The United Nations and its Security Council have long been a source of hope and frustration for foreign-policy makers. While the council holds the promise of international cooperation, its reality often involves stalemate and intransigence. But, veteran journalist and commentator David Bosco argues in Five to Rule Them All: The UN Security Council and the Mak ing of the Modern World, it retains relevance and importance. Bosco, a professor at American University's School of International Service and a former senior editor at Foreign Policy, recently chatted with U.S. News about the problems facing the Security Council and some of its more colorful moments. Excerpts:
What can we expect the U.N. Security Council to do with the Iran nuclear issue?
The dilemma with Iran in terms of the Security Council all along has been that China and Russia—Russia in particular—look at the issue quite differently than the U.S. does, than the Western powers do, both I think because of their financial interests in Iran and also because of their general skepticism about intervention in the internal affairs of states. But Russia has made some signals recently that it's willing to consider more comprehensive sanctions. And a lot of people wonder whether there wasn't some kind of quid pro quo in terms of the missile defense program in Eastern Europe.
Does it make sense for the United States to act through the Security Council at this point?
Yeah. It is a way of making sure that the United States is keeping in contact with and keeping on the same page with the major powers on the council.
Have there been cases in the past where bypassing it was the right decision?
I would cite Kosovo as an example. The Clinton administration worked through the Security Council as far as it could go, in essence, but it simply couldn't get Russia on board. And then it worked around the Security Council through NATO, took military action, and then came back to the council to try to get approval for the peacekeeping force in Kosovo.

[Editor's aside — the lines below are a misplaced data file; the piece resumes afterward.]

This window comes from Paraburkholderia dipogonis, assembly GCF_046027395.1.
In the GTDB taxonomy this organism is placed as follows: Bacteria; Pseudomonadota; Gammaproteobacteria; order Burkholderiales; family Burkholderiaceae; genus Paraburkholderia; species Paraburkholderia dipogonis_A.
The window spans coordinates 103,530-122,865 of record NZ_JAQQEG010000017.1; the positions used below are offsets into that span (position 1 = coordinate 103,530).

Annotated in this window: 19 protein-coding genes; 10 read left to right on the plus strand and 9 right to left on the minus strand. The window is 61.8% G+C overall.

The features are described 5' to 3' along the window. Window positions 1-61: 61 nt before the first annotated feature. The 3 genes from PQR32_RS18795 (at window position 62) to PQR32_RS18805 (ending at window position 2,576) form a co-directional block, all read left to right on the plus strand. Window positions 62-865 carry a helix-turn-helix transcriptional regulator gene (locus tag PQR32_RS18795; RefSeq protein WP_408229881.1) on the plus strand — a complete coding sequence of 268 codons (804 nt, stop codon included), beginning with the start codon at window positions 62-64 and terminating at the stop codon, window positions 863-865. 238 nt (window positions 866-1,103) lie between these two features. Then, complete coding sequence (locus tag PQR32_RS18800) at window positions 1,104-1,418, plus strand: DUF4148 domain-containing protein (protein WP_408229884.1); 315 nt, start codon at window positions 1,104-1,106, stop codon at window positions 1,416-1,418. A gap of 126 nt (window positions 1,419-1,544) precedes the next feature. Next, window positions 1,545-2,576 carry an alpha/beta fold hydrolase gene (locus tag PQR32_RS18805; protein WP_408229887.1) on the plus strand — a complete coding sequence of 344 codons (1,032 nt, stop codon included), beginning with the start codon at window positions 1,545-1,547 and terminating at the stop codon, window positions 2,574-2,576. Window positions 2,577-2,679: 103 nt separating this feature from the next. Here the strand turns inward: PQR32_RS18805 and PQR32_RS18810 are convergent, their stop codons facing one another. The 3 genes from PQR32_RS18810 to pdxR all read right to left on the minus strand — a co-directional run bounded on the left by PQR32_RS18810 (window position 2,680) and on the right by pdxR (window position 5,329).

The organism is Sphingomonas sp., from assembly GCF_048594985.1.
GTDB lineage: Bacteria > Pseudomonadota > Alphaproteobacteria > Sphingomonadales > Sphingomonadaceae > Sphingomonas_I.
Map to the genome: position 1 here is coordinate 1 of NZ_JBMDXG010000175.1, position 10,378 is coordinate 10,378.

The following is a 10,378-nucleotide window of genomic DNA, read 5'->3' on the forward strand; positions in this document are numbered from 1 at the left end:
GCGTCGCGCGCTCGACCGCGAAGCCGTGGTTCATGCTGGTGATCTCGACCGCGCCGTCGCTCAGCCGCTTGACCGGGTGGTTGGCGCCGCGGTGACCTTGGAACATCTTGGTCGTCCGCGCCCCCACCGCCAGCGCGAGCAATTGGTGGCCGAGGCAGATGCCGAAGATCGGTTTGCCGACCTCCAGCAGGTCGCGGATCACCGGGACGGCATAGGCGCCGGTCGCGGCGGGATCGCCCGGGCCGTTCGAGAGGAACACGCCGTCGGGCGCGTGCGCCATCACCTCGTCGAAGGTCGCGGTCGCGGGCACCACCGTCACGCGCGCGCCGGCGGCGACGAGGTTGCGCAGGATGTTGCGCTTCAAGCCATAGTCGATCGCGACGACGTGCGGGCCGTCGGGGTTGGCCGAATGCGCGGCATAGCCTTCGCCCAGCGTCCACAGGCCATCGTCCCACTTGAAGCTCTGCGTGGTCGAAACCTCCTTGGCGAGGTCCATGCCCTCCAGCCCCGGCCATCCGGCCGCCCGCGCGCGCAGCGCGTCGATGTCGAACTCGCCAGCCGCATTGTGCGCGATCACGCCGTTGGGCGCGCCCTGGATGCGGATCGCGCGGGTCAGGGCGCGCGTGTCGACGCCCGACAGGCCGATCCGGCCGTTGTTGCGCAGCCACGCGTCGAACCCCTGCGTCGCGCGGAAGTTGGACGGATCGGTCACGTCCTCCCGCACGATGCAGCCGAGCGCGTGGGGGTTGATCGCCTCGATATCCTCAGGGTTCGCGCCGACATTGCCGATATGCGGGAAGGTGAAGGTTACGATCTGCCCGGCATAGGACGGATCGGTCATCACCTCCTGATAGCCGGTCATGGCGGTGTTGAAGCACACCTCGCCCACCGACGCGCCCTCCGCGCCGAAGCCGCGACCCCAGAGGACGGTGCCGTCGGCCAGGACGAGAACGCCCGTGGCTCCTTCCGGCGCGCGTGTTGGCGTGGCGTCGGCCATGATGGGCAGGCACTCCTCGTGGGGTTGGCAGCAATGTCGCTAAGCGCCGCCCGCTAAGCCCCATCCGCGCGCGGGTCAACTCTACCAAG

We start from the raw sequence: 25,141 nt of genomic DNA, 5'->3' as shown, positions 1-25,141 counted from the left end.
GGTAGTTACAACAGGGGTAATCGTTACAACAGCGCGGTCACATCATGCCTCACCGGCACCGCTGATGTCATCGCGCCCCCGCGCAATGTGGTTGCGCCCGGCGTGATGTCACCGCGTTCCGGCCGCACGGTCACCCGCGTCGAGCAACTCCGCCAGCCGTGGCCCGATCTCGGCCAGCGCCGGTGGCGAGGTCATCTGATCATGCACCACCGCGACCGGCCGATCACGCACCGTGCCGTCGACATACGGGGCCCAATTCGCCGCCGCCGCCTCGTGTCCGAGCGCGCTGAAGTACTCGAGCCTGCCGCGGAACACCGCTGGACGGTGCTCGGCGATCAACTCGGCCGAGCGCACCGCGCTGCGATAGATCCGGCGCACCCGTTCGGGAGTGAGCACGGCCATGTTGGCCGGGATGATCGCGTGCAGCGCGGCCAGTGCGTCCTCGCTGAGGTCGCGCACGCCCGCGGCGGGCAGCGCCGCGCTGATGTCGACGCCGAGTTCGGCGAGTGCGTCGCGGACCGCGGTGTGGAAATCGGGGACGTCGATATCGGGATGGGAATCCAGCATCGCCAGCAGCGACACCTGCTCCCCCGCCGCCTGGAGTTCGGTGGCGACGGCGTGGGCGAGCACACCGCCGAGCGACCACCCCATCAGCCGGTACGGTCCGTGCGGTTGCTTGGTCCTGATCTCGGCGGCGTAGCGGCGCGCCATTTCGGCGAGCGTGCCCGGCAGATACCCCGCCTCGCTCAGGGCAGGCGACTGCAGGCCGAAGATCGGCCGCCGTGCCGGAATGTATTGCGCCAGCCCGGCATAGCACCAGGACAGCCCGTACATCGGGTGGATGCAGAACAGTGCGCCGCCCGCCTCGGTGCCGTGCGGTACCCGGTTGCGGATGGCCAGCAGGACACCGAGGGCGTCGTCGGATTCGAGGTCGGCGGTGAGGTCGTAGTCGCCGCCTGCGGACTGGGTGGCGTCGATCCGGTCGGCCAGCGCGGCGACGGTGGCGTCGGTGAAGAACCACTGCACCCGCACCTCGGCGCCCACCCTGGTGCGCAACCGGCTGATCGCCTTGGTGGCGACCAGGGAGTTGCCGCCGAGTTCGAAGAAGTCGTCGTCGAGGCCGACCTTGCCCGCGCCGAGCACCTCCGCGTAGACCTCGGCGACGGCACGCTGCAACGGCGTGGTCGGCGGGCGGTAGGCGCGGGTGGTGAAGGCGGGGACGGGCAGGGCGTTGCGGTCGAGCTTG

How effective has the council been?
Historically speaking, the council has been much more effective at easing relations between the big powers who sit on the council than it has assertively maintaining international peace and security. And you can see in the last 10 or 20 years, the council has launched all these peacekeeping missions, it's slapped sanctions on a bunch of countries, and a lot of these efforts have been not complete failures but have been very deficient.
How has the Security Council evolved?
The hope of the people who founded the U.N., and the diplomats at that time, was that the Security Council would be kind of the answer to international politics, that the big powers would work together to stop conflicts before they got going, really. That dream died very quickly because of the Cold War. But what you've seen since the end of the Cold War, you've seen the Security Council return to the center of international politics.
So it still makes sense to have the council?
Definitely, I think it makes sense. At a minimum, it creates a place where the big powers can try to settle their differences. One of the big questions, of course, is whether the Security Council is anachronistic now, whether it's outdated.
In terms of composition?
In terms of composition. And this has been something that has come up a lot during the General Assembly speeches. Some change is necessary because the council no longer reflects world power. There are major, major powerful countries that are not on the council. India should be on there; I think Japan should be on there; I think Brazil probably should be there. Britain and France ultimately should, I think, combine their seats into a European Union seat. The problem for all these reform efforts is that in order to reform the council, you've got to amend the U.N. charter. My fear is that if you do council reform the wrong way, you'll end up with a council of 25 or 30 members that will be bloated, that will be inefficient, and that will be most importantly not a comfortable place for big-power diplomacy.